Human Development: Aging

Adult Psychoanalytic Training (APT)
2019-20, 1st Trimester — Fridays, 1:45-3:15pm
Píyale Cömert, PhD
Ann De Lancey, PhD


Welcome to our seminar on Aging. When we meet, we would like to discuss our goals and objectives, find out yours, and assemble the final version of the course.

Content of the Course

We are looking forward to the course. Mainly we’d like to focus on the joys and fears of working with the elderly. We have found that much of the literature focuses on our feelings about facing our own transience and mortality.  Several of the authors have been quite revealing in what for them constitutes the keys to being able to face one’s own and or another’s transience (be it facing a loss, change, retirement, death or death of a loved person or patient) with peace, integrity, and equanimity.

We have tried to select articles from the last 10 years from a variety of different theoretical viewpoints and on a number of different topics. Although “aging” itself is considered as a type of diversity we looked for articles on other dimensions of diversity but were minimally successful.

We’d like to approach each topic with an emphasis on our own feelings evoked by the topic, article, or issue. As much as possible, we hope that we all bring in our own clinical material, reactions, thinking.

Our interest is to allow us to develop and expand our sense of what it means to be working with an older population. What are the primary concerns of the elderly? What are the major obstacles in our working with them? What are the benefits and joys of being with them? What questions come to mind? Does our usual way of thinking about development fit or are there better models? How can we grow in working with the elderly? What does the transference and countertransference look like? How does culture, race, disability etc. affect our patients and our own attitudes toward the elderly? What is mutative in working with this population? We are equally interested in considering our own reactions to aging and ultimately our own death. In all of this our aim is to have us expand our own vision of what it means to be an elderly analyst and to be an analyst to the elderly.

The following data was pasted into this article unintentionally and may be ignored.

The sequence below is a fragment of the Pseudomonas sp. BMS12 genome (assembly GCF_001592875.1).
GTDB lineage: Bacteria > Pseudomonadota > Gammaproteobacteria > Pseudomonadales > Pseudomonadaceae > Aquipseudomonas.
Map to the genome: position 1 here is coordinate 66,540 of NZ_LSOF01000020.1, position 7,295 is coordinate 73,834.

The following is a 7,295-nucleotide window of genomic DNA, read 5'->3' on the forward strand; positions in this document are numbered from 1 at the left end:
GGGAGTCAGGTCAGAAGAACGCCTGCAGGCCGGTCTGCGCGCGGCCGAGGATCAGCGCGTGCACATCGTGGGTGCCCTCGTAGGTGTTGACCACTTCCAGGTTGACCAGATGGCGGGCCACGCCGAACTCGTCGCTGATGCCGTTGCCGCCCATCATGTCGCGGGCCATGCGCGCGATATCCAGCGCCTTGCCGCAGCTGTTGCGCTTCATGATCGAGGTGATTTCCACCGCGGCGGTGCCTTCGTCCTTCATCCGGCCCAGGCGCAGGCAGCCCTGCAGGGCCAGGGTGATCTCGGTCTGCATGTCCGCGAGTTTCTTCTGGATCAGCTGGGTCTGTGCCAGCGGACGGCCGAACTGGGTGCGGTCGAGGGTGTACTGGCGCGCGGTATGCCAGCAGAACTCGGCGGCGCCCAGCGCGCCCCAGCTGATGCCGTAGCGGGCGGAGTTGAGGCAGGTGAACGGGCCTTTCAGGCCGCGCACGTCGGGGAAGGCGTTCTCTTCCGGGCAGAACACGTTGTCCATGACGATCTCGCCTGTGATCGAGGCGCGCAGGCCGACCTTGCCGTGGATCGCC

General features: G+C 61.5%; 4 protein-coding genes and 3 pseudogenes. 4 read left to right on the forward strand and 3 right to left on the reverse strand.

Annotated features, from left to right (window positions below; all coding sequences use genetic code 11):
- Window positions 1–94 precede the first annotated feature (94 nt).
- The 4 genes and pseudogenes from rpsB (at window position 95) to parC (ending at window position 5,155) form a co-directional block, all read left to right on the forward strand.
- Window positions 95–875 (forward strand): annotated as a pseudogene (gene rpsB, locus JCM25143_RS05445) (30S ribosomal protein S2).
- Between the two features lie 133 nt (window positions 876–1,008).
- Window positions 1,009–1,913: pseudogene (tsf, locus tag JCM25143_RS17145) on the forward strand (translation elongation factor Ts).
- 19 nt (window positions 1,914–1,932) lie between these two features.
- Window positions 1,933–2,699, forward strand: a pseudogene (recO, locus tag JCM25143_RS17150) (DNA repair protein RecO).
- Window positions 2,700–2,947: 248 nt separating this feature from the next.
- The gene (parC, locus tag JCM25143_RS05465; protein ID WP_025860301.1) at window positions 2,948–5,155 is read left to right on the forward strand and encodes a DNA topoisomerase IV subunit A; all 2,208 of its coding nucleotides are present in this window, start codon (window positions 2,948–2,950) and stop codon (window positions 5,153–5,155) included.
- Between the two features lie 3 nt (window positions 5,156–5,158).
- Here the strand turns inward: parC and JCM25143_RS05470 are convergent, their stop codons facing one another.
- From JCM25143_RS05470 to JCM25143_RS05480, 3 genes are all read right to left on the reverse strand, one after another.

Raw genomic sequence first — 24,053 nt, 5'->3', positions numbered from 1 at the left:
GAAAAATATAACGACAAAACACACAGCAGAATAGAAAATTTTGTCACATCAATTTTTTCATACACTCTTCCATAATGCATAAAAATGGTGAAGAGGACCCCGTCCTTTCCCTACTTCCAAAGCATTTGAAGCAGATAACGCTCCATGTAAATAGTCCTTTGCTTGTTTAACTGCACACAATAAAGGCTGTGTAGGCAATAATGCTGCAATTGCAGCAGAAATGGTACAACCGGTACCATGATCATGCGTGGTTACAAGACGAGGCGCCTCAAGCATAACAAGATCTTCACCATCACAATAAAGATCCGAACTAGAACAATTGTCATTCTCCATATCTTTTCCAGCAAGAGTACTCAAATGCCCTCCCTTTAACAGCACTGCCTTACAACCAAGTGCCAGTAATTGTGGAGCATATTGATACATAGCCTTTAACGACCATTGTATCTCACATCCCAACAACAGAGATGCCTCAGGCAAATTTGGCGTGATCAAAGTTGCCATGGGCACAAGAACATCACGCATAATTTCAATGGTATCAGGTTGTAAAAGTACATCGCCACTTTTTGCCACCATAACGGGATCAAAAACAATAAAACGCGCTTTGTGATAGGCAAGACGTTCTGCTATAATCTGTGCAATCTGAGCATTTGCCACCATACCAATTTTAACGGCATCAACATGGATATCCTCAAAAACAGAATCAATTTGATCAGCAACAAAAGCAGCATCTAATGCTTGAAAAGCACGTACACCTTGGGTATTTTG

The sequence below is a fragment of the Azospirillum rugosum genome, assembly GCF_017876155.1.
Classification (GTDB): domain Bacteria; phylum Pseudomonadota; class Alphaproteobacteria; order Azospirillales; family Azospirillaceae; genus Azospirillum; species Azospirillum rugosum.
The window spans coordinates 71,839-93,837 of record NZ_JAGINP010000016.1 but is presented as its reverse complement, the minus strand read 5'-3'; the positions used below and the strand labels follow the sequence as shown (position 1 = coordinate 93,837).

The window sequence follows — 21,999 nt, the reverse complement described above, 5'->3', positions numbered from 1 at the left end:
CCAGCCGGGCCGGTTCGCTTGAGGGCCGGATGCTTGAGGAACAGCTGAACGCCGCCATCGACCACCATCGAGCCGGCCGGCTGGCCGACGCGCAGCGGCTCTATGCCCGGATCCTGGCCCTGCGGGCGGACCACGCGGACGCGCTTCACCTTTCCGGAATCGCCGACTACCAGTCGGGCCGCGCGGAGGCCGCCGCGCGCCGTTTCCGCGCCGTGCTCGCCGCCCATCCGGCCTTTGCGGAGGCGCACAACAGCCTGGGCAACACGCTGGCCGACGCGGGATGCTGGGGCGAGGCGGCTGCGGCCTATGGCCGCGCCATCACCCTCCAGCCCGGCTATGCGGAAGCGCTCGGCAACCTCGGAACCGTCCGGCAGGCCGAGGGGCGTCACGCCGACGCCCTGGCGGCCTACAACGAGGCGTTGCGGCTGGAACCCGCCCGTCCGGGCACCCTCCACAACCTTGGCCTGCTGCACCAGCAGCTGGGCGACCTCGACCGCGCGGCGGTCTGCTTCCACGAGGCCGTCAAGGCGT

The Process of the Course

As always, our group process is key. We would like us all to pay attention to creating an atmosphere of safety. We want us to build a space for optimal, intimate, personal, emotional, and intellectual exchange. We would like to remind us all about confidentiality concerning clinical material discussed.

We would like to ground the course in the emotional moments between you and the person with whom you are working and/or your emotional response to the readings. We hope you will let us know what articles were helpful, useful, deepening of your thinking and which were not. Please feel free to challenge and critique anything you read or we or anyone says.